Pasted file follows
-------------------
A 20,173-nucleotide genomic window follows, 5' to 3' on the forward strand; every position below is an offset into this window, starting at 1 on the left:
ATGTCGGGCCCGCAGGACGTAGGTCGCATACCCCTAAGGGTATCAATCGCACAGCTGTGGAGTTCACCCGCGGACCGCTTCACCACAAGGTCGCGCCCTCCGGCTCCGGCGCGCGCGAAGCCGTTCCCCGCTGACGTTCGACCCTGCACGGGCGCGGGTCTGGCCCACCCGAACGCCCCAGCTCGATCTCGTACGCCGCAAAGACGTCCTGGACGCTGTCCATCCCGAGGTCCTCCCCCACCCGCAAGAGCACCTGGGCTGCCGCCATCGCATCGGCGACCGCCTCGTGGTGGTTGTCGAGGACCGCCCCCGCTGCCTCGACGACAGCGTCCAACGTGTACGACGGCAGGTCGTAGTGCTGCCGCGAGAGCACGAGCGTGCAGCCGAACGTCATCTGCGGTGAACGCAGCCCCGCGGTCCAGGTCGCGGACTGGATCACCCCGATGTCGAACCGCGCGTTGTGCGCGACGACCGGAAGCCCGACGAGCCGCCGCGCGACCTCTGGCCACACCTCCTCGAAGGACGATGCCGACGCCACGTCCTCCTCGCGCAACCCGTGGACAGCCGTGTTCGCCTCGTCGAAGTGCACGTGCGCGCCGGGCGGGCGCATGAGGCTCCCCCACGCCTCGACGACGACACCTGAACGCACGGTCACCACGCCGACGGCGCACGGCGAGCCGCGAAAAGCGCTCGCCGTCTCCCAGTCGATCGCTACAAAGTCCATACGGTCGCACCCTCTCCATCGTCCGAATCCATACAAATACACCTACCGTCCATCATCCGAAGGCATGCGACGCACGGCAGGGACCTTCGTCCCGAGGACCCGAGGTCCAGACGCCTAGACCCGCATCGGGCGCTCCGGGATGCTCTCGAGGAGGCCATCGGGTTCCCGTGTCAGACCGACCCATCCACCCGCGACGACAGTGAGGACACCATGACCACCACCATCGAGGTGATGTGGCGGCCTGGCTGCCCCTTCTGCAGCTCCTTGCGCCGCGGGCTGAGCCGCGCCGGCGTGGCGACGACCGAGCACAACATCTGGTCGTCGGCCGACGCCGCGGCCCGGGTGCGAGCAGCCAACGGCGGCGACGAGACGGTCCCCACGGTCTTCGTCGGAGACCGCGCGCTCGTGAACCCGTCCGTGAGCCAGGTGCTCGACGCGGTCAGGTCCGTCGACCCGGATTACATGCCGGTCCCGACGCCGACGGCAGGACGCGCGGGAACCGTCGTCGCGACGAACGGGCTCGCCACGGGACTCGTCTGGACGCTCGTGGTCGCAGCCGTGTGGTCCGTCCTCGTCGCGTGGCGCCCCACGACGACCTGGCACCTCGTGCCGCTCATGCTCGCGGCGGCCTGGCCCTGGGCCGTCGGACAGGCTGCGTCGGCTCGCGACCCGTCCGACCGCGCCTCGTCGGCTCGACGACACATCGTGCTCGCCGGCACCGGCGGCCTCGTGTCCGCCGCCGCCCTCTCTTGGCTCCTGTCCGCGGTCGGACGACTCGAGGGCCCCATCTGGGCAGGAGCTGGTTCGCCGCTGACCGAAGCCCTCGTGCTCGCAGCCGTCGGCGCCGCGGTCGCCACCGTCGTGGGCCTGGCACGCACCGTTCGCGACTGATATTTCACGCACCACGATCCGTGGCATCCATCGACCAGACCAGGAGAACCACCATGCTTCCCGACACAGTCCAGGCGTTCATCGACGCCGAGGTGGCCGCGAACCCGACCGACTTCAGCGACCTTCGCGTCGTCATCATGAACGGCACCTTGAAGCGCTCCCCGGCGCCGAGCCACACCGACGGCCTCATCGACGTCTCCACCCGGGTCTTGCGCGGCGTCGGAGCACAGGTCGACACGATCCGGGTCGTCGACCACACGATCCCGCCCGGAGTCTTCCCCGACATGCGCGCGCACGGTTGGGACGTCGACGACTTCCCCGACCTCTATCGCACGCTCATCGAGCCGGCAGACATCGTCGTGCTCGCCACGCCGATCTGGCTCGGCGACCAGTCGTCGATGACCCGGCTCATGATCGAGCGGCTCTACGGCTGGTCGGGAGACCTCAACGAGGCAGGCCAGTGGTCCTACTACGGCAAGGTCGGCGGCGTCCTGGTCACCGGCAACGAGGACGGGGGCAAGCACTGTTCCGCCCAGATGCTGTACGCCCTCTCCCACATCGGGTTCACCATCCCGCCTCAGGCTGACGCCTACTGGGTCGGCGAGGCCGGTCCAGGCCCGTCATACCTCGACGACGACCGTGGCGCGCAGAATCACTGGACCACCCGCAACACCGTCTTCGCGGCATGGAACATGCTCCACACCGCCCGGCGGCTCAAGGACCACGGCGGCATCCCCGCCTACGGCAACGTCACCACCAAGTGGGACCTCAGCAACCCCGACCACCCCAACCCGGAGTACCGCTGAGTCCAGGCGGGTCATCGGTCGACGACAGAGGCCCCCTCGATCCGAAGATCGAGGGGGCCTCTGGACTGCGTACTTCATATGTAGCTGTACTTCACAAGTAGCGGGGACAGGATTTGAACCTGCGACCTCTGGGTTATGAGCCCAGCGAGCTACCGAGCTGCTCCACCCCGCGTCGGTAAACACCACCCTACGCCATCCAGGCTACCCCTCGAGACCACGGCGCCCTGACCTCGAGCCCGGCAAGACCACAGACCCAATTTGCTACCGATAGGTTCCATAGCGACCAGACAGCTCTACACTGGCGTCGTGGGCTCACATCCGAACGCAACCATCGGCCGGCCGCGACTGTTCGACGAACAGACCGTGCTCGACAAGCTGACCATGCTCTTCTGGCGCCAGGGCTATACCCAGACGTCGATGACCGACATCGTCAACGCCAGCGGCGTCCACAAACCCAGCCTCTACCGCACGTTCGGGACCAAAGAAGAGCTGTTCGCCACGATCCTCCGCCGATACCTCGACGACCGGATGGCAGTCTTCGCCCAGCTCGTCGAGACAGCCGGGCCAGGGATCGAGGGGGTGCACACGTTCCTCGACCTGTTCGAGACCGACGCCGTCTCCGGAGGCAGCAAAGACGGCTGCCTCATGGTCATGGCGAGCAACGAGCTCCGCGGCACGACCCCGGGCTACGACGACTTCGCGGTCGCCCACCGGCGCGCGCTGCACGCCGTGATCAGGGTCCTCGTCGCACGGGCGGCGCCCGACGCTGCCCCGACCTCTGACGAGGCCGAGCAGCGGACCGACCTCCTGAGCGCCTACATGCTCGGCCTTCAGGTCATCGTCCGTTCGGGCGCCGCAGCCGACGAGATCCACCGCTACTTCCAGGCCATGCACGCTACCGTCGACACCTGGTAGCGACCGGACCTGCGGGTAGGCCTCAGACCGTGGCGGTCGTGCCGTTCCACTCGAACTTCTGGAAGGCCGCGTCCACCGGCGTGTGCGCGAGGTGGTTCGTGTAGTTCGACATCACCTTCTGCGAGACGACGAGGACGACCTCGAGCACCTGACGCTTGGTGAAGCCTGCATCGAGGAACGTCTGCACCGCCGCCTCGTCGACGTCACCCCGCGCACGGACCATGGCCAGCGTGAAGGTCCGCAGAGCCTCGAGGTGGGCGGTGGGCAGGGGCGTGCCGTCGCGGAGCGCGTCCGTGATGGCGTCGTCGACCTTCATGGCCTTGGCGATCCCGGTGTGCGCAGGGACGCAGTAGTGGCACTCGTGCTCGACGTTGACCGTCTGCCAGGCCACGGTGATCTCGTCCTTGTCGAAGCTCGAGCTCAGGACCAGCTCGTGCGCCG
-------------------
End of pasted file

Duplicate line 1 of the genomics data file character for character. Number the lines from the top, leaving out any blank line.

A 20,173-nucleotide genomic window follows, 5' to 3' on the forward strand; every position below is an offset into this window, starting at 1 on the left: